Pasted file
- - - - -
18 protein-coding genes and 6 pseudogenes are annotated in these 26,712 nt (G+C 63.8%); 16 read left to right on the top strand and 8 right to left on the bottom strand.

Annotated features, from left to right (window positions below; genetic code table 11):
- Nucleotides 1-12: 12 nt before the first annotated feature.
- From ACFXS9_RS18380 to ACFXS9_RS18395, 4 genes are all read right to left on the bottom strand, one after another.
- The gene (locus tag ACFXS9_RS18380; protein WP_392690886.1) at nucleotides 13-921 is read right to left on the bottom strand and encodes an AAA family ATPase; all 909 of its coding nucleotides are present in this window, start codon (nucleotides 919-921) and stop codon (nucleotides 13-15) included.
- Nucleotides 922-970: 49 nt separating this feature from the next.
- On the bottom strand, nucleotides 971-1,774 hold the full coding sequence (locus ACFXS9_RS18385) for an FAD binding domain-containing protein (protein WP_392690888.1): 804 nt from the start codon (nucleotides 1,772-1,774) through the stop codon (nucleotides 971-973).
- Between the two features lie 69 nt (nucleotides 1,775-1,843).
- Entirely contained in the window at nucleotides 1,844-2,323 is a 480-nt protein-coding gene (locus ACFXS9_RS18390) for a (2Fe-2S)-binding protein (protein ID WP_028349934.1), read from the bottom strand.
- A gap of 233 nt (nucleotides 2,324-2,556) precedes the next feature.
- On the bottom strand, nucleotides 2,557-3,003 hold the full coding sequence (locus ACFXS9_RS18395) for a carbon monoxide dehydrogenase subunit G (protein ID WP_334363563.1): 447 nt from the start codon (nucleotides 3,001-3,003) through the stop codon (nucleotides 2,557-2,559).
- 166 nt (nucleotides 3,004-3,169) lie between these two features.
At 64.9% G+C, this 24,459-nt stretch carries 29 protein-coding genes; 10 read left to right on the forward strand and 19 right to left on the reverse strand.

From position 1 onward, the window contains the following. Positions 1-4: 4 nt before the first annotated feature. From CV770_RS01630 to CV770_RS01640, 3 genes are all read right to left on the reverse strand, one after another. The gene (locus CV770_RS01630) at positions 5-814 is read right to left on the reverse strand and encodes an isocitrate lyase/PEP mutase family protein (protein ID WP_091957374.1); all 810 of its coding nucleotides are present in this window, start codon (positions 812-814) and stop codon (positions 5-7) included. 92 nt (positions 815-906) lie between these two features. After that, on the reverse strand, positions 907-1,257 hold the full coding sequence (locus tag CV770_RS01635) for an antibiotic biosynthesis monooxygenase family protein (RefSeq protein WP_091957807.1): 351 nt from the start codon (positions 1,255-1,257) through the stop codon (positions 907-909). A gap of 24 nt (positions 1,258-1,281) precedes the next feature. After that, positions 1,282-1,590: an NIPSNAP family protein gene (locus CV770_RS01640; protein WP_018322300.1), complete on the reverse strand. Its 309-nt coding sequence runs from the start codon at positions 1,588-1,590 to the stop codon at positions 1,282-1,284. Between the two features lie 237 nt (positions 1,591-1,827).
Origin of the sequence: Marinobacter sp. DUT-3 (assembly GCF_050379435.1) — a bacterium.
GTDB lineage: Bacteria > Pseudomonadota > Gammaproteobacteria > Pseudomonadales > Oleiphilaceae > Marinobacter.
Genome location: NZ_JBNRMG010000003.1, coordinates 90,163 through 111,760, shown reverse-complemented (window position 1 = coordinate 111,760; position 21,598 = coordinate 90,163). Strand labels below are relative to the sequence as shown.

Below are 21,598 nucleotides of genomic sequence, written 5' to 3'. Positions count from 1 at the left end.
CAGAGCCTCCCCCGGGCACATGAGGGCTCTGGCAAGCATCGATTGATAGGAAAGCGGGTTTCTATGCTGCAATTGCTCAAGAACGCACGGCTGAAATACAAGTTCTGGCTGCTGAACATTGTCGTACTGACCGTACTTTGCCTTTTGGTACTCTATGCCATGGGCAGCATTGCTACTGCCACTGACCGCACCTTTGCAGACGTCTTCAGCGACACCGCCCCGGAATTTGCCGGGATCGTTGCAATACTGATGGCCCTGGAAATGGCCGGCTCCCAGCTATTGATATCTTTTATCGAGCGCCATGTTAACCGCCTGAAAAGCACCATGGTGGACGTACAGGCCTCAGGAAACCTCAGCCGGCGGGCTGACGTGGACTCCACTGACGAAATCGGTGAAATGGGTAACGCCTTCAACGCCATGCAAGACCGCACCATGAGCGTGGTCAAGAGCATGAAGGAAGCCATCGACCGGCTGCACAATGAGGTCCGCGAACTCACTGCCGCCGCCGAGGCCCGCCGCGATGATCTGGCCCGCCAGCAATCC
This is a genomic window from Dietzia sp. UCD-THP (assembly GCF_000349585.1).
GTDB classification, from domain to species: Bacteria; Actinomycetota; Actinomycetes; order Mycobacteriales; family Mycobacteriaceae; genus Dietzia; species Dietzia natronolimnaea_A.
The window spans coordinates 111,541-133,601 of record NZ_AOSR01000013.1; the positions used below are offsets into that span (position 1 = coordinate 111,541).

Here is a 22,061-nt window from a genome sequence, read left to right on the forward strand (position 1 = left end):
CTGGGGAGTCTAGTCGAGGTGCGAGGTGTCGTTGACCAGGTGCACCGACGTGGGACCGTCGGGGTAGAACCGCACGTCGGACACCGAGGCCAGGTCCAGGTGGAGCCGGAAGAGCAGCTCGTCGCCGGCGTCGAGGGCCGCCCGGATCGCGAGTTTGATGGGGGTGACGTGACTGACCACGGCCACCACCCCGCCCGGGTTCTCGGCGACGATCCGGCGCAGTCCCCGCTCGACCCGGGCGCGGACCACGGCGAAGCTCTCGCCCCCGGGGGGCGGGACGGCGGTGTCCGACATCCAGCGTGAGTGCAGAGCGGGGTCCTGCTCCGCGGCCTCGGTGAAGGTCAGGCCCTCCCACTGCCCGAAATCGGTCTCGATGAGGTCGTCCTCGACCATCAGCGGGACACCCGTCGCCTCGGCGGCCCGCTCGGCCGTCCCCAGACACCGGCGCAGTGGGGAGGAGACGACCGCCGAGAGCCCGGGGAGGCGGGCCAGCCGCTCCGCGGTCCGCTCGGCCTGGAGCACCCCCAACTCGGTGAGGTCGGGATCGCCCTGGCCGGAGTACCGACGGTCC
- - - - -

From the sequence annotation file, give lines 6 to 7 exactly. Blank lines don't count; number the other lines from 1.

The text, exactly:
- Nucleotides 922-970: 49 nt separating this feature from the next.
- On the bottom strand, nucleotides 971-1,774 hold the full coding sequence (locus ACFXS9_RS18385) for an FAD binding domain-containing protein (protein WP_392690888.1): 804 nt from the start codon (nucleotides 1,772-1,774) through the stop codon (nucleotides 971-973).